Expert reviews of the very best mountain bikes under £1000/$1400 right here from our expert testers. From rapid hardtails through to burly hardcore bikes.
What to look for on the best mountain bike models under a grand? Start with butted aluminium frame with modern geometry. Ideally the overall weight should be sub 30lbs (if a hardtail) An air-sprung fork with a degree of damping adjustment will ensure it can be adjusted to your body weight. Hydraulic disc brakes from a big brand for safe and controllable stopping power. Grippy tyres with a good compound and tubeless capabilities. Dropper posts are rare but worth their weight in gold. Similarly, bolt thru axles are a bonus as they increase frame stiffness. A single-ring drivetrain with a wide range cassette at the back will cover all your gearing needs while saving weight, reducing complexity and helping keep the chain from derailling on rough terrain.
In the last two years, there has been a massive increase in demand for cheap mountain bikes fuelled by Covid, and alongside this there have been supply chain issues, increases in shipping costs, raw material price rises and additional Brexit costs, which means there are nowhere near as many quality sub $/£1,000 mountain bike options as there used to be. This guide covers only the bikes that have been tried and tested by us and we’re happy to put our name against, which is why a few of them are now just above the £/$1,000 threshold.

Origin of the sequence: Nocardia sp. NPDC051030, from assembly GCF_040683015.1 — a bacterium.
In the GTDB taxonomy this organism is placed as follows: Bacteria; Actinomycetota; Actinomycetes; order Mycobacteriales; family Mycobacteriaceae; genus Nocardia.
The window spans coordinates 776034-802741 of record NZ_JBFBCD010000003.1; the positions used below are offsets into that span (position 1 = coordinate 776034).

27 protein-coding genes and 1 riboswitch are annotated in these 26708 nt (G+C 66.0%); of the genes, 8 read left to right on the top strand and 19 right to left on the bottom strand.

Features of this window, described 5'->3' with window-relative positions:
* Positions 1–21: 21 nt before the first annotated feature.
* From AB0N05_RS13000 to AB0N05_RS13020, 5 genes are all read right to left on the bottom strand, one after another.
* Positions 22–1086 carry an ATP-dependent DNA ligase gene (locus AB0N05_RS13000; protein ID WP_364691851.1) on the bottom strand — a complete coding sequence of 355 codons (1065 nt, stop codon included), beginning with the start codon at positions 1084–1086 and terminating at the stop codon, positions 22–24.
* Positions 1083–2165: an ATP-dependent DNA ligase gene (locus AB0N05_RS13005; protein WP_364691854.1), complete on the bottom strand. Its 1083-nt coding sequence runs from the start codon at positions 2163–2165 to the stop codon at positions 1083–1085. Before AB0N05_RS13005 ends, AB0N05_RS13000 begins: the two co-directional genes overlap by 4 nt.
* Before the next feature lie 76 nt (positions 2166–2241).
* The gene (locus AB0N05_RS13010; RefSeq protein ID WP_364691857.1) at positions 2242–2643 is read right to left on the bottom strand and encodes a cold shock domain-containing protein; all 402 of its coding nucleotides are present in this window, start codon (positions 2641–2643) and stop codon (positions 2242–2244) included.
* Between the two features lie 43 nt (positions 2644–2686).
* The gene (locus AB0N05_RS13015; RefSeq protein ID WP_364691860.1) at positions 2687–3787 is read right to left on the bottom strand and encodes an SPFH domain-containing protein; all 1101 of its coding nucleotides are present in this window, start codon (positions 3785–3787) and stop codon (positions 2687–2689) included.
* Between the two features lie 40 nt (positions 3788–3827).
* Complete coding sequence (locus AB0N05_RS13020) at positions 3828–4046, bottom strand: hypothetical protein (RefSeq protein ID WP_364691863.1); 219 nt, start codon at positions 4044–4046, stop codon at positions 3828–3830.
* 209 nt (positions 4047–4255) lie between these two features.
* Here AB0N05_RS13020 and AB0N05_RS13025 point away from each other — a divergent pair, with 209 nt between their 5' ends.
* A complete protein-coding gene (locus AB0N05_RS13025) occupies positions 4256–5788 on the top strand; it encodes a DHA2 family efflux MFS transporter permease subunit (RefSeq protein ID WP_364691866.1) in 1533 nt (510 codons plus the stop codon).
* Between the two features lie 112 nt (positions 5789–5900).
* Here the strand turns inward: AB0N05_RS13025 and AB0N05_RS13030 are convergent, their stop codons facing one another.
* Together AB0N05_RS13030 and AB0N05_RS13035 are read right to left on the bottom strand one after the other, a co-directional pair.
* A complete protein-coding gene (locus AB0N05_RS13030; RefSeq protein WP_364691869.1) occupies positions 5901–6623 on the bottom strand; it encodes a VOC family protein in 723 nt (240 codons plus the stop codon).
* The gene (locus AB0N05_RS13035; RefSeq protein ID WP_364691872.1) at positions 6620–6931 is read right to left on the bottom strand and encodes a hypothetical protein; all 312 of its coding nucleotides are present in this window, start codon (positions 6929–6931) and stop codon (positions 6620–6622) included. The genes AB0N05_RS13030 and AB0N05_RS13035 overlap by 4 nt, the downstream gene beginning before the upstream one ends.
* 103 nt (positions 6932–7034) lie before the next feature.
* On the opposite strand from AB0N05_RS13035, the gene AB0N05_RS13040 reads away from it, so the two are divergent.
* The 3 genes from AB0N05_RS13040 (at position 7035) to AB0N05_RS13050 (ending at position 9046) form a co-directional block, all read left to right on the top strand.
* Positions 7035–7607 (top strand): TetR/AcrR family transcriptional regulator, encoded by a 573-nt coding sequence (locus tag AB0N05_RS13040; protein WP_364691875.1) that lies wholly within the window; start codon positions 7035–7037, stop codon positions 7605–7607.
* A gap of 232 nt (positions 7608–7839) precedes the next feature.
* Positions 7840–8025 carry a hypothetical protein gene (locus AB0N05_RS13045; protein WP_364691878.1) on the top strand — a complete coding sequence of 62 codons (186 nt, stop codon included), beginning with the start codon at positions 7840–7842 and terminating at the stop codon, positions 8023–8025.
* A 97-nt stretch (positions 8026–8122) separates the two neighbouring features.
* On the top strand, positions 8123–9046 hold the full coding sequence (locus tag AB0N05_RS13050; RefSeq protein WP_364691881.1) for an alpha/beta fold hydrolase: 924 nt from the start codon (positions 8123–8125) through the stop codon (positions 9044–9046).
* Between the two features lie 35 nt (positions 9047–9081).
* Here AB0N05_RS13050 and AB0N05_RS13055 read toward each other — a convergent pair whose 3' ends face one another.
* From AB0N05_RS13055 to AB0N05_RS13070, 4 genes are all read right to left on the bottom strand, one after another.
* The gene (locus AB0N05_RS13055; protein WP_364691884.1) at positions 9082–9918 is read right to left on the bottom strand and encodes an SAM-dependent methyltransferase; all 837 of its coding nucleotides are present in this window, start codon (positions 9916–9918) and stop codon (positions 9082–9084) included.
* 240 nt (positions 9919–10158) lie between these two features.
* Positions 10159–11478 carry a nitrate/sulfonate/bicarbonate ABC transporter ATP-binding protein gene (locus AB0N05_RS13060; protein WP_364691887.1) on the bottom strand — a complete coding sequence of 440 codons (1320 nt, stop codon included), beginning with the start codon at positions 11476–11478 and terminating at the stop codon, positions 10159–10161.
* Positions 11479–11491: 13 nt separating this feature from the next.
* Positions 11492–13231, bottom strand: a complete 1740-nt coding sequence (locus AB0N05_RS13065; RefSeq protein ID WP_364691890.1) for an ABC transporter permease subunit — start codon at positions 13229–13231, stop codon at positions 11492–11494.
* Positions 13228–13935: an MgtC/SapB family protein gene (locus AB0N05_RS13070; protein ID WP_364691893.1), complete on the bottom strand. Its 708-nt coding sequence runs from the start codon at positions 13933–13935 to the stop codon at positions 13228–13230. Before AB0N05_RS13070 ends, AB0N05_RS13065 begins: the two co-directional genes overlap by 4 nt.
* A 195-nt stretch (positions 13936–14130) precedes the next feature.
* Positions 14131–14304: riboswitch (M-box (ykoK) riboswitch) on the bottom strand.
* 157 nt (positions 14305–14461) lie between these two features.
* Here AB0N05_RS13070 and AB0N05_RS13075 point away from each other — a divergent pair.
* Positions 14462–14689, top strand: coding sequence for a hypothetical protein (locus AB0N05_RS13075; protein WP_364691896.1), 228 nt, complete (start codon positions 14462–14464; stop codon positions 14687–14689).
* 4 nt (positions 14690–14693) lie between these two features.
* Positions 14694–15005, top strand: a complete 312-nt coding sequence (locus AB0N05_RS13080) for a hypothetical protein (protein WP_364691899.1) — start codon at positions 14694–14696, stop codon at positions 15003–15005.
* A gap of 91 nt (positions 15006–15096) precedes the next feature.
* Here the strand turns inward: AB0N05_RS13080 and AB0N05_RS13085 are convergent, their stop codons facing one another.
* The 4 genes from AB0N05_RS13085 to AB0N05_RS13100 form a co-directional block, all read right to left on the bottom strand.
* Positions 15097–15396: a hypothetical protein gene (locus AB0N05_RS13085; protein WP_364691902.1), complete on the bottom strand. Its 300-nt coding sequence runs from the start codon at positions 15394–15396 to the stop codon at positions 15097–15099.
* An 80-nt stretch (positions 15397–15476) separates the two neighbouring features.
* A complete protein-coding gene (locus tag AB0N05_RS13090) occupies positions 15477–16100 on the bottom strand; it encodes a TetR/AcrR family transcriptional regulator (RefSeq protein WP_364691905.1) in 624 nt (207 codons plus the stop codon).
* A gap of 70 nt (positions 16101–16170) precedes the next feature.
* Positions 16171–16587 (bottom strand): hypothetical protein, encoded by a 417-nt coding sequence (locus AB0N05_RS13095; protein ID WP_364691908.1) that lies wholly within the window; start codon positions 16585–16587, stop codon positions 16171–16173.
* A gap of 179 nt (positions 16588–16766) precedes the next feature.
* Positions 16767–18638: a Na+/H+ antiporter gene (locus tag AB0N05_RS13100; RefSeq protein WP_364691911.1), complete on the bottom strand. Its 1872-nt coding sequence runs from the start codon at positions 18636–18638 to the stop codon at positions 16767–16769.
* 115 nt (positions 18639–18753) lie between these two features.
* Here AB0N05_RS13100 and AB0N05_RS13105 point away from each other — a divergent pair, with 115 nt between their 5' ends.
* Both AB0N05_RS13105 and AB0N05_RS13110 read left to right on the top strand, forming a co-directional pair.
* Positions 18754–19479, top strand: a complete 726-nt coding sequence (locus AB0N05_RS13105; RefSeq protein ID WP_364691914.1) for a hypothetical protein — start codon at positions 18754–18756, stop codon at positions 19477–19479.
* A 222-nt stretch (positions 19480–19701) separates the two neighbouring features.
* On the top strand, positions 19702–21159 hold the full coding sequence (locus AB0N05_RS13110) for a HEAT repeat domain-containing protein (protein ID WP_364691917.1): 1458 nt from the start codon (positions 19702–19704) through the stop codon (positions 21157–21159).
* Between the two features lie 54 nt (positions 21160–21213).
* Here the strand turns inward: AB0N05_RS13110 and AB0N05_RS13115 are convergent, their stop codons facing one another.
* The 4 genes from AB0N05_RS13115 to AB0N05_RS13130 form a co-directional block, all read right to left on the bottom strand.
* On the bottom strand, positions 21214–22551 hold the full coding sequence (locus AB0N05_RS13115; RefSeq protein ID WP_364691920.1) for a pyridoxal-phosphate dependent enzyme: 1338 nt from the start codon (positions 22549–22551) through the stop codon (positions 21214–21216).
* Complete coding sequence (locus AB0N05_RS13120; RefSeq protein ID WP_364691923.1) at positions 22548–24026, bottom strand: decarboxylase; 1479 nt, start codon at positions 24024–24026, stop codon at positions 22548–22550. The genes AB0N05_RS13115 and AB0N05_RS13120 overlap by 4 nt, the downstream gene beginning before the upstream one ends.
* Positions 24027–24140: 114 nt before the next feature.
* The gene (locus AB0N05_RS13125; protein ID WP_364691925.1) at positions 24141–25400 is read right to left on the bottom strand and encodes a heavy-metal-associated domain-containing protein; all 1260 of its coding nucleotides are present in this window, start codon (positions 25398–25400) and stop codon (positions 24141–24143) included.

Also, avoid supermarket bikes (no after-sales backup or spares when they go wrong). If you really are on a strict budget you should also consider looking at the best mountain bikes under £500 and spending some of money left over on some kit and/or possibly some instant upgrades at time of purchase (always a good time to haggle!)
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Quality alloy frame with modern geometry that makes a great platform for future upgrades
Wheel size: 29in | Frame sizes: S, M, L, XL | Weight: 14.6kg | Suspension travel: 120mm front | Rating: N/A
Pros: Amazing price, great geometry and range of sizes, spot-on cockpit and component choices, and an active fork. Cons: The fork tops out with a clunk.
Using the same frame as the multi award-winning Voodoo Bizango (featured below) the Braag saves money in a few areas to bring the price point under £600. So you get the same confident, fun handling and excellent spread of sizes, along with a wide-range yet simple 9-speed drivetrain and a plush coil-sprung suspension fork. The only fly in the ointment is that the fork can get a bit clunky, but overall this is a killer bike for the money and one you can upgrade as your skills progress.
Read our full review of the Voodoo Braag
Simply astounding spec and performance for the price
Wheel size: 27.5in | Frame sizes: S, M, L, XL | Weight: 14.38kg | Suspension travel: 120mm front | Rating: 10/10